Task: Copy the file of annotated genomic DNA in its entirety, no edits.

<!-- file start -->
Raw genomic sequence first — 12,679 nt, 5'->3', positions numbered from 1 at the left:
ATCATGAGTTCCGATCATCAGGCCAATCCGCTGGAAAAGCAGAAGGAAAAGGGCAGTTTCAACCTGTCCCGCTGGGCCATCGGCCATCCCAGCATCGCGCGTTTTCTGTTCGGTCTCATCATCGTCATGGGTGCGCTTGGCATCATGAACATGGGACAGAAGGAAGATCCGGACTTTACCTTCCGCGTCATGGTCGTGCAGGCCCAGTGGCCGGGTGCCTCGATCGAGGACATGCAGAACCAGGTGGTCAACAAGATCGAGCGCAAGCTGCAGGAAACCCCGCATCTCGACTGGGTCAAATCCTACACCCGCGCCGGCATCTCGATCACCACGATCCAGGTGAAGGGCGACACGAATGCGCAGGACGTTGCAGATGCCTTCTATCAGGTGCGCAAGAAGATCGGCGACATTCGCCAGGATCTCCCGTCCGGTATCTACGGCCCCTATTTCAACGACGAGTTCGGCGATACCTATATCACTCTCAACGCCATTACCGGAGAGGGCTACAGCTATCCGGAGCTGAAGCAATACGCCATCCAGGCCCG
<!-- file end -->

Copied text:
Raw genomic sequence first — 12,679 nt, 5'->3', positions numbered from 1 at the left:
ATCATGAGTTCCGATCATCAGGCCAATCCGCTGGAAAAGCAGAAGGAAAAGGGCAGTTTCAACCTGTCCCGCTGGGCCATCGGCCATCCCAGCATCGCGCGTTTTCTGTTCGGTCTCATCATCGTCATGGGTGCGCTTGGCATCATGAACATGGGACAGAAGGAAGATCCGGACTTTACCTTCCGCGTCATGGTCGTGCAGGCCCAGTGGCCGGGTGCCTCGATCGAGGACATGCAGAACCAGGTGGTCAACAAGATCGAGCGCAAGCTGCAGGAAACCCCGCATCTCGACTGGGTCAAATCCTACACCCGCGCCGGCATCTCGATCACCACGATCCAGGTGAAGGGCGACACGAATGCGCAGGACGTTGCAGATGCCTTCTATCAGGTGCGCAAGAAGATCGGCGACATTCGCCAGGATCTCCCGTCCGGTATCTACGGCCCCTATTTCAACGACGAGTTCGGCGATACCTATATCACTCTCAACGCCATTACCGGAGAGGGCTACAGCTATCCGGAGCTGAAGCAATACGCCATCCAGGCCCG